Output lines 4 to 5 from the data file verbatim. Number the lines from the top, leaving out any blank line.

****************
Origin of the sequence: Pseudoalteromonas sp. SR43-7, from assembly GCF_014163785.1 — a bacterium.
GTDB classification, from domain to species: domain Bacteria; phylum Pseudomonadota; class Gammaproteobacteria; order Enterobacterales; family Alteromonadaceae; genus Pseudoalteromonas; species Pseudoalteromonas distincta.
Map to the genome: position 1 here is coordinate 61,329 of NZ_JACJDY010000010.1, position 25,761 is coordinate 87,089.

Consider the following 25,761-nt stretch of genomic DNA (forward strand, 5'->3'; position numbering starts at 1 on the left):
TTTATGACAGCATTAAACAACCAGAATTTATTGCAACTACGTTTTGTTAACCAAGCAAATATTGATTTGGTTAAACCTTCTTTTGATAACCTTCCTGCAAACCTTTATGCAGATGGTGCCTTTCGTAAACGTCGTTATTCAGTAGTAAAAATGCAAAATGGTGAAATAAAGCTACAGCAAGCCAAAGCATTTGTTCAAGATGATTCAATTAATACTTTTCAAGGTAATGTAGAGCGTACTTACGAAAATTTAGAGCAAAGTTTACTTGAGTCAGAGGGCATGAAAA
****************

Consider the following 25,761-nt stretch of genomic DNA (forward strand, 5'->3'; position numbering starts at 1 on the left):
TTTATGACAGCATTAAACAACCAGAATTTATTGCAACTACGTTTTGTTAACCAAGCAAATATTGATTTGGTTAAACCTTCTTTTGATAACCTTCCTGCAAACCTTTATGCAGATGGTGCCTTTCGTAAACGTCGTTATTCAGTAGTAAAAATGCAAAATGGTGAAATAAAGCTACAGCAAGCCAAAGCATTTGTTCAAGATGATTCAATTAATACTTTTCAAGGTAATGTAGAGCGTACTTACGAAAATTTAGAGCAAAGTTTACTTGAGTCAGAGGGCATGAAAA